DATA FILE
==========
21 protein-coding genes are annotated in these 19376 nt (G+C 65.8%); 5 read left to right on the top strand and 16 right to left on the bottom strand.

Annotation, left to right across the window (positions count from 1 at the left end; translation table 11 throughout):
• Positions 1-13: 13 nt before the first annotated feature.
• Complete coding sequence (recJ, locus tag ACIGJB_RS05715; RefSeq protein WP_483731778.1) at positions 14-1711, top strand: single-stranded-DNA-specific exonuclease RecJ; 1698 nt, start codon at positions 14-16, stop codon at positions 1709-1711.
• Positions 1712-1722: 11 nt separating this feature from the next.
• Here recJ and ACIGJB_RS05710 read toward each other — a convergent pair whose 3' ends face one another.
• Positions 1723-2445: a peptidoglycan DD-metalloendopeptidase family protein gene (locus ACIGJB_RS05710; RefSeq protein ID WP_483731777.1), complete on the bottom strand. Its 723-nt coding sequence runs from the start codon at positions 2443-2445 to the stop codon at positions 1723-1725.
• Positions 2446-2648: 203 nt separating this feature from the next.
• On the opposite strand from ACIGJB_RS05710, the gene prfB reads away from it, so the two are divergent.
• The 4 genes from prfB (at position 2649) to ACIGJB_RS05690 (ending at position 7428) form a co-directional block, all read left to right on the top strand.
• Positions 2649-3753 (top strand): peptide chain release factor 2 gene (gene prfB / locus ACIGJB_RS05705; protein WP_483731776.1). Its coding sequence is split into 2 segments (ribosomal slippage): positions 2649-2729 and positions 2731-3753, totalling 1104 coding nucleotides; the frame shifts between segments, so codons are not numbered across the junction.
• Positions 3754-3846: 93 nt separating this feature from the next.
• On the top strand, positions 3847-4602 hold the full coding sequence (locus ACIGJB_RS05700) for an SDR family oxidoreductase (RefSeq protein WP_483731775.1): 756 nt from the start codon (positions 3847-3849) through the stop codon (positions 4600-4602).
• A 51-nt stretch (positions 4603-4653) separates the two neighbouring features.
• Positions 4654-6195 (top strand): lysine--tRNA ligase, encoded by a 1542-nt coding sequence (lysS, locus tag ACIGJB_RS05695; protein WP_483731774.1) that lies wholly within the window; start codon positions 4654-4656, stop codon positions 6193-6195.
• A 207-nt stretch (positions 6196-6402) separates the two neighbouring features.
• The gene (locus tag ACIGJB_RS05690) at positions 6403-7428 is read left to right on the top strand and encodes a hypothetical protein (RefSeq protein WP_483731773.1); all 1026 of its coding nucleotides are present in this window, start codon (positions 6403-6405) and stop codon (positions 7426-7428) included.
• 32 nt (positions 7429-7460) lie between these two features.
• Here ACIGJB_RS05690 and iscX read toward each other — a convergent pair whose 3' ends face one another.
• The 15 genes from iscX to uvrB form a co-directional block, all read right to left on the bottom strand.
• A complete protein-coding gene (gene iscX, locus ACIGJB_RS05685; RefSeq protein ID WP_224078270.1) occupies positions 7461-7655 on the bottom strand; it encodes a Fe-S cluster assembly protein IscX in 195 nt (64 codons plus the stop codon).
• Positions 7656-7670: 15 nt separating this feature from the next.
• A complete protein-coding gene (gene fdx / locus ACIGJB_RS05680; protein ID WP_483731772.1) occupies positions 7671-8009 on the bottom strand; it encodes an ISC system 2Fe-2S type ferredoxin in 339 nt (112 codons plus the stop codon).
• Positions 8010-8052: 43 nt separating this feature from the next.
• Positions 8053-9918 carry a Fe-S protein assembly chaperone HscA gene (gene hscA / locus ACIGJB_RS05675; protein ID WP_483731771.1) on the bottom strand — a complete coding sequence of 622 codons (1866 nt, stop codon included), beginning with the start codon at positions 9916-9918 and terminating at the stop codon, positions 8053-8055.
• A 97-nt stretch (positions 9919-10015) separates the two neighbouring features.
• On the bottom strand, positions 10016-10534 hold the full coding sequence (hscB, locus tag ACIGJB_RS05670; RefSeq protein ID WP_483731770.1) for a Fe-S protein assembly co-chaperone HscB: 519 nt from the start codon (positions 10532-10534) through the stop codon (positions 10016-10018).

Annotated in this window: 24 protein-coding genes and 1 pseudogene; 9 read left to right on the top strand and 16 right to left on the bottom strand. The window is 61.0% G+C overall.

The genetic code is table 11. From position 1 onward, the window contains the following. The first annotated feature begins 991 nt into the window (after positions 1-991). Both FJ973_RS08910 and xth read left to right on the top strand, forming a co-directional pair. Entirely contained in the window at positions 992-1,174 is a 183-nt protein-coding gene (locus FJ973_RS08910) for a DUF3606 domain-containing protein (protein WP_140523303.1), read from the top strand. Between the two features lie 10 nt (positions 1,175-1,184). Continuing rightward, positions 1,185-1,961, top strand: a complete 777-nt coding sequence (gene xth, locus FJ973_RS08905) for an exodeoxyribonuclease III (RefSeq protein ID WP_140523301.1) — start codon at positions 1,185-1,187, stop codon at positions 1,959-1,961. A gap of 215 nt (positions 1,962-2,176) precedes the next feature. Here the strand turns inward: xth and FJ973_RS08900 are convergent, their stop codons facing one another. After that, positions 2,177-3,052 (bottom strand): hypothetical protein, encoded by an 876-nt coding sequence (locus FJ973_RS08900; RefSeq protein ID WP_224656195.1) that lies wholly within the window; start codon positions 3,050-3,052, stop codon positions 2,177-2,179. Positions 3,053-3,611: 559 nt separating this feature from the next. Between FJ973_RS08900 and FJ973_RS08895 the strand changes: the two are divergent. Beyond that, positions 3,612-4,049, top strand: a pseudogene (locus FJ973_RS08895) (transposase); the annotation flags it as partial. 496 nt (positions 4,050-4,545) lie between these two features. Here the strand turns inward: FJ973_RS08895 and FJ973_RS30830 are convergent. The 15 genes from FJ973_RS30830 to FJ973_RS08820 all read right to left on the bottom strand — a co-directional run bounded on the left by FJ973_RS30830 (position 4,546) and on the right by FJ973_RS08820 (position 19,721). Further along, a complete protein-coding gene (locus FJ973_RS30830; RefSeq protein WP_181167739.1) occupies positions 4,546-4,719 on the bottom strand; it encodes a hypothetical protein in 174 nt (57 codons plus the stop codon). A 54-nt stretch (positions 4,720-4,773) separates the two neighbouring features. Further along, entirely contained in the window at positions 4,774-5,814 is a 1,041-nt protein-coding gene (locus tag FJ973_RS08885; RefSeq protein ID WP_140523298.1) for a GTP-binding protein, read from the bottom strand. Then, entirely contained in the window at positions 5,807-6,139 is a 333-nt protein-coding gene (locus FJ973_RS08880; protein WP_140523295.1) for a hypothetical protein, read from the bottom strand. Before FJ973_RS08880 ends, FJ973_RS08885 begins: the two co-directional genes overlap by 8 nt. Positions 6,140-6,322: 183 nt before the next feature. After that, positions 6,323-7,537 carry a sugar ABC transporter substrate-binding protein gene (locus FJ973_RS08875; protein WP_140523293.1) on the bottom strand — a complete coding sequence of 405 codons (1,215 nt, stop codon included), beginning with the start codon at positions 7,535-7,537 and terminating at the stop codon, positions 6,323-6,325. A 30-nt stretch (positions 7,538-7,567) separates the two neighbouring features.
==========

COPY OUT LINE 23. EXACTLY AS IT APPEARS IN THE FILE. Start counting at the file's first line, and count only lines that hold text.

• A complete protein-coding gene (gene fdx / locus ACIGJB_RS05680; protein ID WP_483731772.1) occupies positions 7671-8009 on the bottom strand; it encodes an ISC system 2Fe-2S type ferredoxin in 339 nt (112 codons plus the stop codon).